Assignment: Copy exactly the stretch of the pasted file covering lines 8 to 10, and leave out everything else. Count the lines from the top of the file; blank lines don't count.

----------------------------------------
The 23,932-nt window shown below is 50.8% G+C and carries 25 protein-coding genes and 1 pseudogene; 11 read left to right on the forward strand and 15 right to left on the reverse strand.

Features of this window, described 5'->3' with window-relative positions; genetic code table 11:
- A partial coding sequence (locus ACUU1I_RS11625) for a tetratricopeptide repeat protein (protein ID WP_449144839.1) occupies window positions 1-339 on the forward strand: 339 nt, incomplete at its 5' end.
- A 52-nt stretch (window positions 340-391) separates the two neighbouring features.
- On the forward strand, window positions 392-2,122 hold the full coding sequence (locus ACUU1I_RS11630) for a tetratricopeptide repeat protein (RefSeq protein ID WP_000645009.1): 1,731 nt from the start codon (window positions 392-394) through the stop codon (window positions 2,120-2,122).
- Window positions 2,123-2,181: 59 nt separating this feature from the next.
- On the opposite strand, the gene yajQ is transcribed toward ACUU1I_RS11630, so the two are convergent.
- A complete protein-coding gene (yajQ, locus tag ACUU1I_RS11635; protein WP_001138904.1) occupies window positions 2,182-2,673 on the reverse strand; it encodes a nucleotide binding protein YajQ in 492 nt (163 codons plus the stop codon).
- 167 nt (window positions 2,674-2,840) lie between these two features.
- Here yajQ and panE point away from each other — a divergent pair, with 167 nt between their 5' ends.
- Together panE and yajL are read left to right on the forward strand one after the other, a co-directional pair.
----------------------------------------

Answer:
- A complete protein-coding gene (yajQ, locus tag ACUU1I_RS11635; protein WP_001138904.1) occupies window positions 2,182-2,673 on the reverse strand; it encodes a nucleotide binding protein YajQ in 492 nt (163 codons plus the stop codon).
- 167 nt (window positions 2,674-2,840) lie between these two features.
- Here yajQ and panE point away from each other — a divergent pair, with 167 nt between their 5' ends.